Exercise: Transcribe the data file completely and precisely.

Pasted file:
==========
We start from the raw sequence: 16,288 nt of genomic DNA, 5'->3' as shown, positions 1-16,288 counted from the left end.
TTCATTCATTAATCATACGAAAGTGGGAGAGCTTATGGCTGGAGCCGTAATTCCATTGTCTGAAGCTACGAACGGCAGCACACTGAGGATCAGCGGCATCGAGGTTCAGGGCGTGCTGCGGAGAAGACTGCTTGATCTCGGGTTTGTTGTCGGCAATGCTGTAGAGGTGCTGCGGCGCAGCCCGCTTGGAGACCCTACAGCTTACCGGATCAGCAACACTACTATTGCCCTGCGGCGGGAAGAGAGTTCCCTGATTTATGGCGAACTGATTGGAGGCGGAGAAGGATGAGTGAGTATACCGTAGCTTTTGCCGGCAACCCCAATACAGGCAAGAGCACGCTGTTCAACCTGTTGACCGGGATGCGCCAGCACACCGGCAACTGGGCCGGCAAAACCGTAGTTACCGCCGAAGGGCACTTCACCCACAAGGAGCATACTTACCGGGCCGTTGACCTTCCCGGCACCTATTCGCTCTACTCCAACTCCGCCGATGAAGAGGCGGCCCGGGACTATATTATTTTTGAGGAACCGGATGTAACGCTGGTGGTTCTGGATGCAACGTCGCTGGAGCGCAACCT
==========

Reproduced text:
We start from the raw sequence: 16,288 nt of genomic DNA, 5'->3' as shown, positions 1-16,288 counted from the left end.
TTCATTCATTAATCATACGAAAGTGGGAGAGCTTATGGCTGGAGCCGTAATTCCATTGTCTGAAGCTACGAACGGCAGCACACTGAGGATCAGCGGCATCGAGGTTCAGGGCGTGCTGCGGAGAAGACTGCTTGATCTCGGGTTTGTTGTCGGCAATGCTGTAGAGGTGCTGCGGCGCAGCCCGCTTGGAGACCCTACAGCTTACCGGATCAGCAACACTACTATTGCCCTGCGGCGGGAAGAGAGTTCCCTGATTTATGGCGAACTGATTGGAGGCGGAGAAGGATGAGTGAGTATACCGTAGCTTTTGCCGGCAACCCCAATACAGGCAAGAGCACGCTGTTCAACCTGTTGACCGGGATGCGCCAGCACACCGGCAACTGGGCCGGCAAAACCGTAGTTACCGCCGAAGGGCACTTCACCCACAAGGAGCATACTTACCGGGCCGTTGACCTTCCCGGCACCTATTCGCTCTACTCCAACTCCGCCGATGAAGAGGCGGCCCGGGACTATATTATTTTTGAGGAACCGGATGTAACGCTGGTGGTTCTGGATGCAACGTCGCTGGAGCGCAACCT